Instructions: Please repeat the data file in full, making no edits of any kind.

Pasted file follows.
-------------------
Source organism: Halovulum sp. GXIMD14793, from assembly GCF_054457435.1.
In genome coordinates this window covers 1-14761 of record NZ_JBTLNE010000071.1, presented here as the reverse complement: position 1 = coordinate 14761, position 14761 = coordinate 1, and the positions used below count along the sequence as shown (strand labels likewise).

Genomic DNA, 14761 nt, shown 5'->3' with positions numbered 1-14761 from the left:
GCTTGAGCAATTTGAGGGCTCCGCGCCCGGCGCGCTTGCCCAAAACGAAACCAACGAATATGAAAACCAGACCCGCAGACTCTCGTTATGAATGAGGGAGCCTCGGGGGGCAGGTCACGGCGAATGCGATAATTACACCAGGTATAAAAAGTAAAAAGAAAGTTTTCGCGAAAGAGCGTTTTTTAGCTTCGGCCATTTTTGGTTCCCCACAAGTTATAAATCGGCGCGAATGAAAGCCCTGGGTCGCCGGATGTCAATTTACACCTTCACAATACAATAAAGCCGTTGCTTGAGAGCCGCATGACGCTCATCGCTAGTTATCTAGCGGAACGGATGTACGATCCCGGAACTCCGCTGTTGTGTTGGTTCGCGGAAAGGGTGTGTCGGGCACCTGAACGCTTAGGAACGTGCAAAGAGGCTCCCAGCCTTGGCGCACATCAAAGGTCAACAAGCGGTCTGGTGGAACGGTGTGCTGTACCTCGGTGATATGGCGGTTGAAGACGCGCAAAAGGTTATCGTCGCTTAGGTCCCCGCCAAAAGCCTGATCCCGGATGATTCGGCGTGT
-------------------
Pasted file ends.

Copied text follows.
Source organism: Halovulum sp. GXIMD14793, from assembly GCF_054457435.1.
In genome coordinates this window covers 1-14761 of record NZ_JBTLNE010000071.1, presented here as the reverse complement: position 1 = coordinate 14761, position 14761 = coordinate 1, and the positions used below count along the sequence as shown (strand labels likewise).

Genomic DNA, 14761 nt, shown 5'->3' with positions numbered 1-14761 from the left:
GCTTGAGCAATTTGAGGGCTCCGCGCCCGGCGCGCTTGCCCAAAACGAAACCAACGAATATGAAAACCAGACCCGCAGACTCTCGTTATGAATGAGGGAGCCTCGGGGGGCAGGTCACGGCGAATGCGATAATTACACCAGGTATAAAAAGTAAAAAGAAAGTTTTCGCGAAAGAGCGTTTTTTAGCTTCGGCCATTTTTGGTTCCCCACAAGTTATAAATCGGCGCGAATGAAAGCCCTGGGTCGCCGGATGTCAATTTACACCTTCACAATACAATAAAGCCGTTGCTTGAGAGCCGCATGACGCTCATCGCTAGTTATCTAGCGGAACGGATGTACGATCCCGGAACTCCGCTGTTGTGTTGGTTCGCGGAAAGGGTGTGTCGGGCACCTGAACGCTTAGGAACGTGCAAAGAGGCTCCCAGCCTTGGCGCACATCAAAGGTCAACAAGCGGTCTGGTGGAACGGTGTGCTGTACCTCGGTGATATGGCGGTTGAAGACGCGCAAAAGGTTATCGTCGCTTAGGTCCCCGCCAAAAGCCTGATCCCGGATGATTCGGCGTGT